Yes, yes, yes....but no! Used to but one year I found that every time I lifted a shovel of snow (or dirt) my back would go out. Something about having that weight at the end of the long handle would do it. I could lift a hundred pound sack straight up with no trouble, but not a shovelful of something.
Shoveling a gravel drive is not fun either. So that winter I got a couple tarps that were big enough to cover the driveway 5ft more than the width of a car. if you have a long drive, line the cars up in the driveway and put the tarps down in front of them up to the road (and narrower tarps along the driver side of the cars)
When it snows, every two-three inches that lays on the ground we go out and pull two side ends of a tarp and roll the snow on the tarp off the edge of the driveway (pulling doesn't hurt my back) and replace the tarp. One person can even do it one corner at a time but with two you can even let the snow get 3-4 inches deep. Wet snows I'd stick with 2".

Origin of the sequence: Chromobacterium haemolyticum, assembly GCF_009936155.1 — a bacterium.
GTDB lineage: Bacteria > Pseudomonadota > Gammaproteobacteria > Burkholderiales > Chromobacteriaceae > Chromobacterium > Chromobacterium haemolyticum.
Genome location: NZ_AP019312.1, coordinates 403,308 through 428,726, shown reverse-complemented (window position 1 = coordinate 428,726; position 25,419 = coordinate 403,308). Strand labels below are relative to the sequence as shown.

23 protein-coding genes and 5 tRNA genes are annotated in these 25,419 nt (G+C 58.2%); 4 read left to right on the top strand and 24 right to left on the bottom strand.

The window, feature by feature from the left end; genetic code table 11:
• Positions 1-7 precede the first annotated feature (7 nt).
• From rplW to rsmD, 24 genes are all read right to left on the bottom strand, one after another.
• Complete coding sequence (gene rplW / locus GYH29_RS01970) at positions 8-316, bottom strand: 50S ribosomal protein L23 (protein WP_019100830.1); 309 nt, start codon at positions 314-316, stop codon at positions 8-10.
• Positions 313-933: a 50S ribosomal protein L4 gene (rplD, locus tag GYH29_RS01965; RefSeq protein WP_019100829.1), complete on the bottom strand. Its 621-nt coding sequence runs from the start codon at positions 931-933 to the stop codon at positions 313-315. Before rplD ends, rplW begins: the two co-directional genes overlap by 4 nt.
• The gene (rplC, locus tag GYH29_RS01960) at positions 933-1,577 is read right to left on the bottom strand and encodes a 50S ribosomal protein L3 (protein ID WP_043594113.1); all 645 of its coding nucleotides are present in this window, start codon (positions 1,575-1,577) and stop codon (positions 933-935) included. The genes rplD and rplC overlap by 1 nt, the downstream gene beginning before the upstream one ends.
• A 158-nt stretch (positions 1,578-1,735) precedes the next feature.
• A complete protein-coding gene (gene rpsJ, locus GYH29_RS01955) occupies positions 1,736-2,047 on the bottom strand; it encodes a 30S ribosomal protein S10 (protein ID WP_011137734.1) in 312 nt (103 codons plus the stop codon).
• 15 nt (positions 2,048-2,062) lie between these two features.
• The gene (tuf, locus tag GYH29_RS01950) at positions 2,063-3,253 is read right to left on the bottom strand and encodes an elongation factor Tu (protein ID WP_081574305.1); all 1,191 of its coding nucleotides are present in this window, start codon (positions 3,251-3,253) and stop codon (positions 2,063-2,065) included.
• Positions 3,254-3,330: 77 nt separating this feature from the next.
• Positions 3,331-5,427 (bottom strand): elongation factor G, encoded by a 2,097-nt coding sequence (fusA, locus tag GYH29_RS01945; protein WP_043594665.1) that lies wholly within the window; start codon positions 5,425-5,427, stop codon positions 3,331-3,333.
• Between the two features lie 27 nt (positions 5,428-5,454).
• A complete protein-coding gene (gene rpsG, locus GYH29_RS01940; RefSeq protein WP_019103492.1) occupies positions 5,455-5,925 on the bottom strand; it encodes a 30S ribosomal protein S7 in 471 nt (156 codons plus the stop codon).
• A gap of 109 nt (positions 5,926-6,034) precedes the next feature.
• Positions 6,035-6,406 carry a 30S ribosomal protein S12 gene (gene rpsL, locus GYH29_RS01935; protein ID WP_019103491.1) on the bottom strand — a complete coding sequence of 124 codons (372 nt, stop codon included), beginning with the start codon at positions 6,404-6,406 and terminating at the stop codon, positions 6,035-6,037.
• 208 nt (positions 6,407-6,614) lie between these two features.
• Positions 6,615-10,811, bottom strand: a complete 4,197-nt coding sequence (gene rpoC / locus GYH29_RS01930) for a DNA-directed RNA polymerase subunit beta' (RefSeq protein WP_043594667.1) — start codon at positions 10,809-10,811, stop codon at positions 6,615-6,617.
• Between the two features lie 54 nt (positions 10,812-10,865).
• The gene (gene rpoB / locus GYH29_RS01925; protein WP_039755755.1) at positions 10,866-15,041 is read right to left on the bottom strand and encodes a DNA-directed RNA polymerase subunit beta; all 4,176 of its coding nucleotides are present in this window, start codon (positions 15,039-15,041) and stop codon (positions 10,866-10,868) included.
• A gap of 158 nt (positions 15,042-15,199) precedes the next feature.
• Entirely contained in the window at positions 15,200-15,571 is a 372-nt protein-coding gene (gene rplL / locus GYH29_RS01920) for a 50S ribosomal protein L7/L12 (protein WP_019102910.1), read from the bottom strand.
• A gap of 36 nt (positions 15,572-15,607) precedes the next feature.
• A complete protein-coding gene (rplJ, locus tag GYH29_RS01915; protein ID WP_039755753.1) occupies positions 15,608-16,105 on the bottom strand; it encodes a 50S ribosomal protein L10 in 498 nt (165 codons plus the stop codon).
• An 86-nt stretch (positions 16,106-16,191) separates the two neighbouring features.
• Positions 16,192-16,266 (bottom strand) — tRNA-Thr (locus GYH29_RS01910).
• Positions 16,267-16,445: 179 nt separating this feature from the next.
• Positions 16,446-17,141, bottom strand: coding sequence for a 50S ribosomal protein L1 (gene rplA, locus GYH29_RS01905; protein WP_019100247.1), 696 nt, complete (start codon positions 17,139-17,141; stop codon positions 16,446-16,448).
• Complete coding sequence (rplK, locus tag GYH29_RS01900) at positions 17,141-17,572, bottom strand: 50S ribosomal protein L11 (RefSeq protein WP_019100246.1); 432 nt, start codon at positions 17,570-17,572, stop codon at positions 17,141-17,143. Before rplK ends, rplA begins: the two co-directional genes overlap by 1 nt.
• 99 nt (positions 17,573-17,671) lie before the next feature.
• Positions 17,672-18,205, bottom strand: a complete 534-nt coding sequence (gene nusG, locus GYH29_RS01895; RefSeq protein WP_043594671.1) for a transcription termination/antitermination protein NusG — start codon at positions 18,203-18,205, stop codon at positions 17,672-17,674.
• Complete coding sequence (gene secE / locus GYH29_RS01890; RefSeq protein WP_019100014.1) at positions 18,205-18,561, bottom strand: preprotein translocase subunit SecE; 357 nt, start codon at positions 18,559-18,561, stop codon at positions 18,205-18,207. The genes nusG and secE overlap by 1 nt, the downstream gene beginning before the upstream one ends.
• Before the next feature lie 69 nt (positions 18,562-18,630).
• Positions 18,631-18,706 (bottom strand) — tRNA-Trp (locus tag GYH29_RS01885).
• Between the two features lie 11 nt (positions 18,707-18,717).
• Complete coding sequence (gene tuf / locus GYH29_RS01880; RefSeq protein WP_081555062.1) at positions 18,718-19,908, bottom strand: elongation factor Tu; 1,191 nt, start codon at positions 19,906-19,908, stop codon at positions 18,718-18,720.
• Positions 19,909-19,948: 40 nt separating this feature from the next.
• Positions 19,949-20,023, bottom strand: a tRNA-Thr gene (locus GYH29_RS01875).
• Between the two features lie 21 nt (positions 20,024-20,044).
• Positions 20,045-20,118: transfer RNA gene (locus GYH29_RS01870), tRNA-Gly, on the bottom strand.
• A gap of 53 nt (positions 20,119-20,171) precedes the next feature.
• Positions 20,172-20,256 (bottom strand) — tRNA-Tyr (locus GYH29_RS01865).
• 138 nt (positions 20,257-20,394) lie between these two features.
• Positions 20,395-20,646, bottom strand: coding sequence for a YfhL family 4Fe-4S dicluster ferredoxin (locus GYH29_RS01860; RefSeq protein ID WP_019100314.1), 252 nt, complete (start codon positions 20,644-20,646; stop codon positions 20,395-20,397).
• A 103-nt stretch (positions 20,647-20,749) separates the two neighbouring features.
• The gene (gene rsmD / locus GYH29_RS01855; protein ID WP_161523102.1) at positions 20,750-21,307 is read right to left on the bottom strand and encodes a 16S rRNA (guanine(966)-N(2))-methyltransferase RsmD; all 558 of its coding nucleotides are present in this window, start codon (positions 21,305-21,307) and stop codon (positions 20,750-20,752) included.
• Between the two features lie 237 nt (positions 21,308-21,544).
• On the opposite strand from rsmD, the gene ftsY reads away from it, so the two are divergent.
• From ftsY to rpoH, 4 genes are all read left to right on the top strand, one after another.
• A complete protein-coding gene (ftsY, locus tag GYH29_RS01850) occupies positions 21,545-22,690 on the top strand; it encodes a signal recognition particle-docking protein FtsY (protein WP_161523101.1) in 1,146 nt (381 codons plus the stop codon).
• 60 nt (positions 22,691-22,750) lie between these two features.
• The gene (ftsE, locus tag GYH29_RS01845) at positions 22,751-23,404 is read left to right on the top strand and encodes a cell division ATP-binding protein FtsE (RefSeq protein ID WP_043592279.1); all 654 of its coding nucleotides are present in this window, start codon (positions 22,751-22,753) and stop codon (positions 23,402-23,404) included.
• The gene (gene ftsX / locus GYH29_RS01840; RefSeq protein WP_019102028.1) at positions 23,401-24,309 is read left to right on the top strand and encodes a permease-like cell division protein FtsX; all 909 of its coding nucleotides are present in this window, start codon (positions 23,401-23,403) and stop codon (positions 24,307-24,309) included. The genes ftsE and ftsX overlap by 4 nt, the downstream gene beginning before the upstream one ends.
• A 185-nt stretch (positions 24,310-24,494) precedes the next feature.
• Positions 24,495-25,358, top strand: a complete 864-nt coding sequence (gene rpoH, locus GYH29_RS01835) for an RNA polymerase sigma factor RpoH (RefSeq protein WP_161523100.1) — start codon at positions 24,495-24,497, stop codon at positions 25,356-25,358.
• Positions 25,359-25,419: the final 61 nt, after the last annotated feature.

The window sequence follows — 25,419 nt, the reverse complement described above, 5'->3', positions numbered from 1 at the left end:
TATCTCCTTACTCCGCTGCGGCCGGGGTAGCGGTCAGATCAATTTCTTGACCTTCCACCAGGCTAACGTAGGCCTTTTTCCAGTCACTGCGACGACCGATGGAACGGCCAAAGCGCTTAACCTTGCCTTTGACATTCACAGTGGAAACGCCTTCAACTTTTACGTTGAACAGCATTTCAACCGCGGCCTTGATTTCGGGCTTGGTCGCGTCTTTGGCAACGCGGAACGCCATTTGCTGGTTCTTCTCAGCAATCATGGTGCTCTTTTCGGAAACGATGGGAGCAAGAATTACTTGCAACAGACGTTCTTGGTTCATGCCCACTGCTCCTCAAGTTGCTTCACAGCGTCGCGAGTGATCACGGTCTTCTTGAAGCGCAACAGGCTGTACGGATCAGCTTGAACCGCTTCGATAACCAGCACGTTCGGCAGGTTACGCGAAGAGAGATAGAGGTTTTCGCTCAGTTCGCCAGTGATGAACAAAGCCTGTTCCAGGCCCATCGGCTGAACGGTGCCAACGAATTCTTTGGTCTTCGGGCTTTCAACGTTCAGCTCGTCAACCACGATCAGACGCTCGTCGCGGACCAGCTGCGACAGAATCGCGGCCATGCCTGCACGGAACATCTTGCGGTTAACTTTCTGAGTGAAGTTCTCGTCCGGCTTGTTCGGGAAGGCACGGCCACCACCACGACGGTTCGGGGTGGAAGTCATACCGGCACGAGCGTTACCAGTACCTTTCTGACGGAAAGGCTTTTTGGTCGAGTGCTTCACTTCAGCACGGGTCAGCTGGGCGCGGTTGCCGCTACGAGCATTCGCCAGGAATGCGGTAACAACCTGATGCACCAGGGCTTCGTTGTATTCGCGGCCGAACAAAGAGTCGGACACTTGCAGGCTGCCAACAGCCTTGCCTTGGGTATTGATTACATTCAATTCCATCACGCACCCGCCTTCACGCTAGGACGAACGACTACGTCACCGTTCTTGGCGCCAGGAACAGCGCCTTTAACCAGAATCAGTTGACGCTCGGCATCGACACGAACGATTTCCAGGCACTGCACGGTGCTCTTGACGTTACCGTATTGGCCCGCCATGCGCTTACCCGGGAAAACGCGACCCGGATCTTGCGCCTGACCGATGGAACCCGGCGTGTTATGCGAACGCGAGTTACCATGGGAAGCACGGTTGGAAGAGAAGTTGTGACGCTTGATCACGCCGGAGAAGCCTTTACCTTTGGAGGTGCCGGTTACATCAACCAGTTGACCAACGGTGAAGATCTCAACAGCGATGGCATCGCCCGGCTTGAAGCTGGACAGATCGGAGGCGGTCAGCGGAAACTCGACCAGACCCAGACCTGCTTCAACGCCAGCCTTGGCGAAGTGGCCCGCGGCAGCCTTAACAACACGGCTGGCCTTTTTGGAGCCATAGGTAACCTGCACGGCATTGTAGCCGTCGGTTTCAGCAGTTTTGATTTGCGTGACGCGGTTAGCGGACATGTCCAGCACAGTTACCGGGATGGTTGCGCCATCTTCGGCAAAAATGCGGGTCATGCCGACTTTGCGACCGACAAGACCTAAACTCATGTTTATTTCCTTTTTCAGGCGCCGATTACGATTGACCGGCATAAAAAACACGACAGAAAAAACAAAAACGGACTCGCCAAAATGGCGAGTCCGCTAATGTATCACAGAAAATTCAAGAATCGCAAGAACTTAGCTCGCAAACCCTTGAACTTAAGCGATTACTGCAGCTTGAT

Been doing this for years, have the nicest dry driveway possible, especially good if you have a gravel drive. If windy you need to weight the edges of the tarps down, I use long boards, always have some wood for projects around the grounds.
So,"Why don't you pave your driveway and have it plowed?" you ask? Looked in to that and decided the activity was good for an old man and that was money we could put to good use elsewhere! The only drawback, which only happened once, is when you get like 6 - 8 inches overnight. Getting up every 2 hours to go out and pull tarps is not what I'd call fun, or healthy. But I fixed that, the neighbor is a local TV weatherman and when I complained once about having to get up all night long for a snowstorm he predicted he promised me he'd make sure that never happened again....and it hasn't! So we give him a nice Christmas gift every year. Amazing what science can do these days!
Well, see ya around.
And my back hasn't bothered me (much) for years.